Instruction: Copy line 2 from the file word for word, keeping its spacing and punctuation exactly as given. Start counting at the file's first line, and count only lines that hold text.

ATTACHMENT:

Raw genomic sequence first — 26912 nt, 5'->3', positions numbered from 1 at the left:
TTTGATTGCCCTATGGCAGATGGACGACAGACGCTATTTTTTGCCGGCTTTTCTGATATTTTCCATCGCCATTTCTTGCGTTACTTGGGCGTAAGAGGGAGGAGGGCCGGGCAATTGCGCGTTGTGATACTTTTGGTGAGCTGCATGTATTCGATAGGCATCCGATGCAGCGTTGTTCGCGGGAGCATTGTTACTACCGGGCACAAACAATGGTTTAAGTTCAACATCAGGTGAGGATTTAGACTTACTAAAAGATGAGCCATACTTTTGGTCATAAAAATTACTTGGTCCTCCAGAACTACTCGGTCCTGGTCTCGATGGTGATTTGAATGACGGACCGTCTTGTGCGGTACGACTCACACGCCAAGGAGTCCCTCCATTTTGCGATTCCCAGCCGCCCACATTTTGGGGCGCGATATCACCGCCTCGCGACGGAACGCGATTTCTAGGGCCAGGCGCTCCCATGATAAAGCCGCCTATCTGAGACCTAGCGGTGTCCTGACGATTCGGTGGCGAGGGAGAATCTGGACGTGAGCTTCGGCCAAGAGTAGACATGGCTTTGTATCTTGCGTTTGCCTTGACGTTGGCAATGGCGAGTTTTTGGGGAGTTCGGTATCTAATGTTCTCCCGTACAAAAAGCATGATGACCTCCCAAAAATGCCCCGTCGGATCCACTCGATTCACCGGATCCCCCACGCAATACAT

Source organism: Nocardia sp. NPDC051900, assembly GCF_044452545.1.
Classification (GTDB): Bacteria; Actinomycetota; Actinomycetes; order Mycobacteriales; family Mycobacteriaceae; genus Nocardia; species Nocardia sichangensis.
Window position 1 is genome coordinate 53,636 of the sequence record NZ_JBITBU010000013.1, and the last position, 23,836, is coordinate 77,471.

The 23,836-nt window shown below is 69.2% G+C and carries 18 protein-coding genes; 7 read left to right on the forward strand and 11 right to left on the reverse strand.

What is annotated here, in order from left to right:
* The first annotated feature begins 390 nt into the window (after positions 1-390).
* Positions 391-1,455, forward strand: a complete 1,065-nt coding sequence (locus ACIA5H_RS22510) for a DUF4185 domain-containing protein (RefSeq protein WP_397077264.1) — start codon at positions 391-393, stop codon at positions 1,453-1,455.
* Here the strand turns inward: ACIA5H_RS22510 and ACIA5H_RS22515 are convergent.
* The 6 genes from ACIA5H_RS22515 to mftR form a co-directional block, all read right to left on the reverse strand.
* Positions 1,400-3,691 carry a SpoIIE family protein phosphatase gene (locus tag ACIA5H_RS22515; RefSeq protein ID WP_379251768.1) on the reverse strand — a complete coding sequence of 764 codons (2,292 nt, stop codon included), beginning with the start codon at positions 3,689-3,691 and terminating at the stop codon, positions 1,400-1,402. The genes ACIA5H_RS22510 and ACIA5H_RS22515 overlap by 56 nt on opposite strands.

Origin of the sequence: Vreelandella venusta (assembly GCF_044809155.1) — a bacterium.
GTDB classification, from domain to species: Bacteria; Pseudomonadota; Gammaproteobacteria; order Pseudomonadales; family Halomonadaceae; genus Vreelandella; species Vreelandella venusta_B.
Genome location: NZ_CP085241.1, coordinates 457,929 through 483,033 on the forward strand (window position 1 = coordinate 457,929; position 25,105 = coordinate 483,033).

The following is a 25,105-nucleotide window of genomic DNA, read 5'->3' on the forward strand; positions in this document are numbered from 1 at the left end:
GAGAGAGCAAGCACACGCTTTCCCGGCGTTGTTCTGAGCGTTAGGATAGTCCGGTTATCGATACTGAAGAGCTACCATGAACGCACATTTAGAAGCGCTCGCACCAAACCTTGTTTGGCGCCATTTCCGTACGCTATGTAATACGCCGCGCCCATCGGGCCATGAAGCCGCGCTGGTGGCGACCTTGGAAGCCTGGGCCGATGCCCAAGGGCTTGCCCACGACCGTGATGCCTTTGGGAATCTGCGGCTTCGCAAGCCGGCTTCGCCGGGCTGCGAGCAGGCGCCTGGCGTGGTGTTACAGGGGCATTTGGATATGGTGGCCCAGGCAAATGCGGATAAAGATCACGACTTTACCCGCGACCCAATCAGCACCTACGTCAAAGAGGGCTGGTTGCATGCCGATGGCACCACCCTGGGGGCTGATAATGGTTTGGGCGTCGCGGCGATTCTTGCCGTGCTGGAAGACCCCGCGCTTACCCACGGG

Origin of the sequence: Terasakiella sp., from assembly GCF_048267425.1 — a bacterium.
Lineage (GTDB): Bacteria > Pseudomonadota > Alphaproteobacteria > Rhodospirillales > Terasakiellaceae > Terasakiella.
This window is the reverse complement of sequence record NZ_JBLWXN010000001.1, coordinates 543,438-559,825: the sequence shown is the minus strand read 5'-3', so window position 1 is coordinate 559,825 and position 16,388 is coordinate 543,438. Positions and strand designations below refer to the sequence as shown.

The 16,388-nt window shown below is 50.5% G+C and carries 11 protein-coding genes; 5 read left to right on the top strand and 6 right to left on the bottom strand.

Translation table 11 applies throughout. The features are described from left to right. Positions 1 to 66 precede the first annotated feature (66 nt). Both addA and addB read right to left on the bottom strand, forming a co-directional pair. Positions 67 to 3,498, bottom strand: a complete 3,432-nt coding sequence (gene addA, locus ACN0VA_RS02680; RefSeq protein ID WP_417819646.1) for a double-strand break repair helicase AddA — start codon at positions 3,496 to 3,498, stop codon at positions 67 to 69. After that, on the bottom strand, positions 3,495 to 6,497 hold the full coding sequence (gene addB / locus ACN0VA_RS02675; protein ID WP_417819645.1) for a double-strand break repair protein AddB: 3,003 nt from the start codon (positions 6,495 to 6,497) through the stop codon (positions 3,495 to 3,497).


TTTGATTGCCCTATGGCAGATGGACGACAGACGCTATTTTTTGCCGGCTTTTCTGATATTTTCCATCGCCATTTCTTGCGTTACTTGGGCGTAAGAGGGAGGAGGGCCGGGCAATTGCGCGTTGTGATACTTTTGGTGAGCTGCATGTATTCGATAGGCATCCGATGCAGCGTTGTTCGCGGGAGCATTGTTACTACCGGGCACAAACAATGGTTTAAGTTCAACATCAGGTGAGGATTTAGACTTACTAAAAGATGAGCCATACTTTTGGTCATAAAAATTACTTGGTCCTCCAGAACTACTCGGTCCTGGTCTCGATGGTGATTTGAATGACGGACCGTCTTGTGCGGTACGACTCACACGCCAAGGAGTCCCTCCATTTTGCGATTCCCAGCCGCCCACATTTTGGGGCGCGATATCACCGCCTCGCGACGGAACGCGATTTCTAGGGCCAGGCGCTCCCATGATAAAGCCGCCTATCTGAGACCTAGCGGTGTCCTGACGATTCGGTGGCGAGGGAGAATCTGGACGTGAGCTTCGGCCAAGAGTAGACATGGCTTTGTATCTTGCGTTTGCCTTGACGTTGGCAATGGCGAGTTTTTGGGGAGTTCGGTATCTAATGTTCTCCCGTACAAAAAGCATGATGACCTCCCAAAAATGCCCCGTCGGATCCACTCGATTCACCGGATCCCCCACGCAATACAT